My question is about the meaning of power spectrum derived from the Fourier series coefficients.

Fourier series is shown below:

$$f(t)=a_0+\sum_{n=1}^{\infty}a_n\sin(\omega_n t)+\sum_{n=1}^{\infty}b_n\cos(\omega_n t) $$

where $\omega_n = 2\pi n f $

Since the Fourier-series above is summing sines and cosines for all the harmonic frequencies to obtain a periodic signal $f(t)$, at a particular frequency the the sine and cosine sum together with offset can be written as:

$$a_0 + a_n\sin(\omega_n t) + b_n \cos(\omega_n t) $$

One can show the Fourier-series coefficient for each harmonic as:

enter image description here

But textbooks shows the power spectrum instead as:

enter image description here

Why is the power magnitude equal to the square root of the sum of squares of the sine and cosine components? How can I derive this:

$$\text{Magnitude} = \sqrt{a_n^2 + b_n^2}$$

from the following:

$$ a_0 + a_n\sin(\omega_n t) + b_n \cos(\omega_n t) $$

  • $\begingroup$ $a_0$ only enters the $n=0$ calculation, none of the others. $\endgroup$
    – Peter K.
    Commented Oct 19, 2015 at 0:07

1 Answer 1


See first of all, you have confused magnitude spectrum to power spectrum. The figure you have shown in green is not power but amplitude spectrum hence y axis is represented as "Magnitude"

what is happening in the figure you have shown is the periodic signal is expressed as a trigonometric series where

$$x(t)= a_0 +\sum_{k=1}^{\infty} [a_k\cos(k\omega_0t) +b_k\sin(k\omega_0t)]$$

where $a_k$ and $b_k$ are trigonometric Fourier series coefficients and $\omega_0$ is fundamental period of signal x(t).

Now to express the amplitude and phase of the periodic signal in terms of Fourier series coefficients, trigonometric series representation is inconvenient as determining phase and magnitude of spectrum cannot be done directly from the above mentioned equation.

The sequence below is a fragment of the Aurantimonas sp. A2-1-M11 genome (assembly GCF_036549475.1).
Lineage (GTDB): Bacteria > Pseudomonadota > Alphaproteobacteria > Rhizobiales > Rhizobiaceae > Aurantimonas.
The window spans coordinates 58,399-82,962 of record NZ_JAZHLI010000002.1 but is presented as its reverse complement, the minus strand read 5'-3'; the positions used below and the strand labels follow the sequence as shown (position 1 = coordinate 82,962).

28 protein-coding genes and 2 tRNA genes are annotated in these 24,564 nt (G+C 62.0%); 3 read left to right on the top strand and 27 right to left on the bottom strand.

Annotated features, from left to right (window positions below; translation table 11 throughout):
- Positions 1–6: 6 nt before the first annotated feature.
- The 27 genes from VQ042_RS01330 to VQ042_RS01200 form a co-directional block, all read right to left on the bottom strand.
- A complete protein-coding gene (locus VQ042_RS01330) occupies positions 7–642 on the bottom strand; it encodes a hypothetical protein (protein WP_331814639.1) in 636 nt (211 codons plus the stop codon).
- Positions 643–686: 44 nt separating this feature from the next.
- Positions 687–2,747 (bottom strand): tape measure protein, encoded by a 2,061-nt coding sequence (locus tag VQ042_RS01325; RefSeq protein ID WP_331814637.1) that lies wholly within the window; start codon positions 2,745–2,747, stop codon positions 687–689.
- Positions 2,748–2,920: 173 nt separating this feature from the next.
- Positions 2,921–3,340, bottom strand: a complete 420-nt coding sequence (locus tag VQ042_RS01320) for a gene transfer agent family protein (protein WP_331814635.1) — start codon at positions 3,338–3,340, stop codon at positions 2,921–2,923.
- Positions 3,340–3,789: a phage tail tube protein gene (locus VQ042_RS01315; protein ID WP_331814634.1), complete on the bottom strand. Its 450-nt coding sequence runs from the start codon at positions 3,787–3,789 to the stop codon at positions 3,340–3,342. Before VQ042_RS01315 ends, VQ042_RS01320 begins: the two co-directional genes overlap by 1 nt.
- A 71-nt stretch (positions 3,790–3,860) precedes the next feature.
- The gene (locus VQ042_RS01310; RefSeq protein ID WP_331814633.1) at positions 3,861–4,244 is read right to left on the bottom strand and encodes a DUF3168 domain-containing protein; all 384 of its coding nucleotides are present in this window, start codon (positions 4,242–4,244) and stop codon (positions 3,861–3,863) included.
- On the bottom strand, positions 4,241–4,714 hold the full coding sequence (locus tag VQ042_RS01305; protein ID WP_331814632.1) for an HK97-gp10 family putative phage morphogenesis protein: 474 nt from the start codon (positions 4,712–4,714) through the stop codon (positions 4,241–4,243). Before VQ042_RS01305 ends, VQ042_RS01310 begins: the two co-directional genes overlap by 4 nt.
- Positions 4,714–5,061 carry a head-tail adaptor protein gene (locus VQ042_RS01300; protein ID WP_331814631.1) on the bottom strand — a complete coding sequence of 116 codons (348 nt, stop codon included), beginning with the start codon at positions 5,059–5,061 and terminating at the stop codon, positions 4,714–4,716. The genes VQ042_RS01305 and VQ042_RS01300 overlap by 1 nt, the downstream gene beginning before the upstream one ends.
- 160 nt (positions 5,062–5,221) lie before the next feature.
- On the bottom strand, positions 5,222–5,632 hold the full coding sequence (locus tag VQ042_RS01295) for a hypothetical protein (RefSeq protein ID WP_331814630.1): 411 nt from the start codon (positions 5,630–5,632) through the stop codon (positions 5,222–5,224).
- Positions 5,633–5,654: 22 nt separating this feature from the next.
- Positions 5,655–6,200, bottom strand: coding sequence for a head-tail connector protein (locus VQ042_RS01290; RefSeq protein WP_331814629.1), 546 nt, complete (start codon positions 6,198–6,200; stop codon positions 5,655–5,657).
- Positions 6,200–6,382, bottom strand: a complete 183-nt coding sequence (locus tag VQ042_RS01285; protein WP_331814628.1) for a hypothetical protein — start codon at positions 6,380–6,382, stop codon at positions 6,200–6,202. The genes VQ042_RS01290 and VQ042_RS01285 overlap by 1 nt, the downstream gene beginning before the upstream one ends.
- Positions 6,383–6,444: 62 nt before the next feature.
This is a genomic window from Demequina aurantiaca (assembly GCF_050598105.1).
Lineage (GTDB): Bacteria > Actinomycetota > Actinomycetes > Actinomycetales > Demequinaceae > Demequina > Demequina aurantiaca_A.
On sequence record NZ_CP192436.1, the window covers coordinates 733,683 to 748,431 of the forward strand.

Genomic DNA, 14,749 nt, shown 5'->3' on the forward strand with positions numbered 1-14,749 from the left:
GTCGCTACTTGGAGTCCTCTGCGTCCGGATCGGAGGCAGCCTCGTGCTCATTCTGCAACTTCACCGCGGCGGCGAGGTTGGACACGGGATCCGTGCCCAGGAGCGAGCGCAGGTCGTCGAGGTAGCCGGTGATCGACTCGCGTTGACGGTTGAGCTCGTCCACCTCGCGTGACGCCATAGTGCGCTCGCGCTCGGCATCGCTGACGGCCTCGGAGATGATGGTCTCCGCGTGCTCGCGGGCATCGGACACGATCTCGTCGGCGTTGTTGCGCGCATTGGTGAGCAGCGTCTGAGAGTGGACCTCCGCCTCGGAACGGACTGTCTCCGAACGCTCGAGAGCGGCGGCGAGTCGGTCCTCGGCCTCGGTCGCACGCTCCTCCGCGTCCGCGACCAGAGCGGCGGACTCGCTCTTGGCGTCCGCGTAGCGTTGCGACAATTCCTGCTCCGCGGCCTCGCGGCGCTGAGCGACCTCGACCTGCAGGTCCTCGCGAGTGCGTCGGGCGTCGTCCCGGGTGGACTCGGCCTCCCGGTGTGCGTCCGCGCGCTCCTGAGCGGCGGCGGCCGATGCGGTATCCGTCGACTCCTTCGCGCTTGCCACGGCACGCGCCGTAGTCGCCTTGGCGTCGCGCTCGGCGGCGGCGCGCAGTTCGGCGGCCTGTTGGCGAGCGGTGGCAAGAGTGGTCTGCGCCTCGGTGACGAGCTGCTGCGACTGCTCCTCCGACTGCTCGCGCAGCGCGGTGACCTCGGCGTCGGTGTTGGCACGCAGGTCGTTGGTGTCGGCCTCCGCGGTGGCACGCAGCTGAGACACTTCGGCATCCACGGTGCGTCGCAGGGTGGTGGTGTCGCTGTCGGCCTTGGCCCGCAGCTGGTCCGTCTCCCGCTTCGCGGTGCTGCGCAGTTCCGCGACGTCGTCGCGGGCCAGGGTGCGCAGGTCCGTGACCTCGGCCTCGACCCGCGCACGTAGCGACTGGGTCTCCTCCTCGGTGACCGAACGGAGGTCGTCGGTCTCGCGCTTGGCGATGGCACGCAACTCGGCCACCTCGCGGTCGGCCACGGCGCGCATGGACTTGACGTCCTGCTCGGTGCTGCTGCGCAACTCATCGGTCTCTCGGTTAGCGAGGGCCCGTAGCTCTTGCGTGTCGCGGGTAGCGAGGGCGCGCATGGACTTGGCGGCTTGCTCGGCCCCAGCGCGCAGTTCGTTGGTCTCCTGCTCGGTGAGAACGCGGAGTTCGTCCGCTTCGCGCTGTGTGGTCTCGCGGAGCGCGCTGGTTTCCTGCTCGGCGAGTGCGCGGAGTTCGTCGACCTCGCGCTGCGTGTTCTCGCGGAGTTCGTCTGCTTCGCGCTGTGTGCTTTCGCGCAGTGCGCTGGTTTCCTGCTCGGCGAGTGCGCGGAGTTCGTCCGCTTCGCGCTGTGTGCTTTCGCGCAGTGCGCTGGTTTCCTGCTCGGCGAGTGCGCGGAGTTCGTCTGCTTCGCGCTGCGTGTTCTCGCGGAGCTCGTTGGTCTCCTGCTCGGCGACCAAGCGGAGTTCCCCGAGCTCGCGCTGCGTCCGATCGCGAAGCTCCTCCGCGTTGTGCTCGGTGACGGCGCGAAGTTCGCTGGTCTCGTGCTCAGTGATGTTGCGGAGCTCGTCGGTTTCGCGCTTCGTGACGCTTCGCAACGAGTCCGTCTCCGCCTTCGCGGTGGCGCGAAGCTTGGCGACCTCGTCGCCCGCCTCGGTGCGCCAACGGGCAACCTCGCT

So we generally express periodic signal in terms of polar form of Fourier series where the polar form is given by $$x(t) = M_0 + \sum_{k=1}^{\infty} M_k \cos(k\omega_0t - \phi_k)$$

where from the above expression you can see that $M_k$ denotes amplitude at kth harmonic and $\phi_k$ represents the phase of the kth harmonic.

where $$M_0 =a_0$$ To find the remaining terms $a_k$ and $b_k$ in terms of $M_k$ and $\phi_k$, let's expand the summation of both the expressions of $x(t)$ and equate them.

i.e. $$a_k\cos(k\omega_0t) +b_k\sin(k\omega_0t) = M_k\cos(k\omega_0t-\phi_k)$$

now expand the right hand side equation which is of form $\cos(A-B)$

So $$a_k \cos(k\omega_0t)+b_k \sin(k\omega_0t) = M_k\cos(k\omega_0t)\cos(\phi_k) +M_k \sin(k\omega_0t)\sin(\phi_k)$$

so equating coefficients on both sides we get

$$ a_k = M_k \cos(\phi_k)$$

and $$b_k = M_k \sin(\phi_k)$$

now to find magnitude $M_k$, square and add both the above terms, then we get

$$M_k =\sqrt{a_k^2 +b_k^2}$$

and phase is obtained by dividing the expressions for $a_k$ and $b_k$

$$\phi_k = \arctan(b_k/a_k)$$

Now the graph you have shown in green is the plotted $M_k$ values.

Note that you can also find magnitude and phase using exponential Fourier series coefficients, but then you will have both positive and negative harmonics in exponential Fourier series unlike trigonometric Fourier series which has only positive harmonics. So polar form can be seen as a direct equivalence with the trigonometric Fourier series coefficients.

  • $\begingroup$ that was i was looking for:-) $\endgroup$
    – user16307
    Commented Oct 19, 2015 at 8:13

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